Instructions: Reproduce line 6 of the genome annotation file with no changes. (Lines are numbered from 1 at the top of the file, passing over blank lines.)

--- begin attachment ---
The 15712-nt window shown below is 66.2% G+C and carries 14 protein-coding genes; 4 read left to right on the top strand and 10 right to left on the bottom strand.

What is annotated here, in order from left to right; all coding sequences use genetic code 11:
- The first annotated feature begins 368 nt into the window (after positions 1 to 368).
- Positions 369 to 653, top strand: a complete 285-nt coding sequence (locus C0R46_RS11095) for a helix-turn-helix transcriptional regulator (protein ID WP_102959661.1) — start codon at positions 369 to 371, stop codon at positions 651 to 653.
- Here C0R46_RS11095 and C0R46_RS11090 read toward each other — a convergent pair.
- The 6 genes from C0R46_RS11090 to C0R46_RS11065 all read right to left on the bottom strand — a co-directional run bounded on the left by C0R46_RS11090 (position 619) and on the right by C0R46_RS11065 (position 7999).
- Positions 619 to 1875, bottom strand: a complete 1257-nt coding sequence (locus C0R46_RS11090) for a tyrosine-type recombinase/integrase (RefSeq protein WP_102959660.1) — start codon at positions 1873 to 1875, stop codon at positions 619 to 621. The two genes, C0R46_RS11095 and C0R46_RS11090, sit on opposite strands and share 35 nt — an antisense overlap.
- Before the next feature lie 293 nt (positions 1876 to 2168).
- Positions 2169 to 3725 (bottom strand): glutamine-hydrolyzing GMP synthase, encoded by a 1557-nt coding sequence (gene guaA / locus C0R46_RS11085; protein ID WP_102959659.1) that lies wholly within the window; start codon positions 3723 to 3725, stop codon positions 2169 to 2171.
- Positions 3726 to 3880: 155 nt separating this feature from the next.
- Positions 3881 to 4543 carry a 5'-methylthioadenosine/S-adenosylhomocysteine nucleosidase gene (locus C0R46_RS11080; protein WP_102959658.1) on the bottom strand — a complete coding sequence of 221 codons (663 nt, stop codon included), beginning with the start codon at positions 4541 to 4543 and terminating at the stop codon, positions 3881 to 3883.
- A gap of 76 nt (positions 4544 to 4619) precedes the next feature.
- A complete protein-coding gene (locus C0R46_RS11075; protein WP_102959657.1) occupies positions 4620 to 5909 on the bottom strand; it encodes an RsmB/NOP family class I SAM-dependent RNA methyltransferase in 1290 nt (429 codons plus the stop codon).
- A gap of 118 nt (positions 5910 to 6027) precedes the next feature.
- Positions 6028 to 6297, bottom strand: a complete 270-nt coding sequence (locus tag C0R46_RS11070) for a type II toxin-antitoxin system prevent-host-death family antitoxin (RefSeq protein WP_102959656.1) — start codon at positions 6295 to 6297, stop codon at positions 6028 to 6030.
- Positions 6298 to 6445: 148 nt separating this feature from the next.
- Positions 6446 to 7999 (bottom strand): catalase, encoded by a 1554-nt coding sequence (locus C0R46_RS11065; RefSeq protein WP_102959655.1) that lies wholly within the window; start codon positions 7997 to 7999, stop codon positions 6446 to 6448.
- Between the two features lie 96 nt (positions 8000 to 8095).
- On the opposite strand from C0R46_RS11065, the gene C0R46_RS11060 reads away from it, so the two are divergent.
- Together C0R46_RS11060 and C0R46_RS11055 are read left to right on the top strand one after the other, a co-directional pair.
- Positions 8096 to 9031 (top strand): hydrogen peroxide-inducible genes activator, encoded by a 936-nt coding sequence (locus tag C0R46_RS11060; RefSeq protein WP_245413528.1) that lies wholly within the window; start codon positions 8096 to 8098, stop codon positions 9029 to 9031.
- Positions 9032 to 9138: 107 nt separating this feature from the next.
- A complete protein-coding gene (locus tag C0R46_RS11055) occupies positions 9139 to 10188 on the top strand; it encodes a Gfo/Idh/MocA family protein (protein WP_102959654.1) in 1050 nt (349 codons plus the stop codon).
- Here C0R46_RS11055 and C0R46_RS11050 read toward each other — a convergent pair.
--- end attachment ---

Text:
- The 6 genes from C0R46_RS11090 to C0R46_RS11065 all read right to left on the bottom strand — a co-directional run bounded on the left by C0R46_RS11090 (position 619) and on the right by C0R46_RS11065 (position 7999).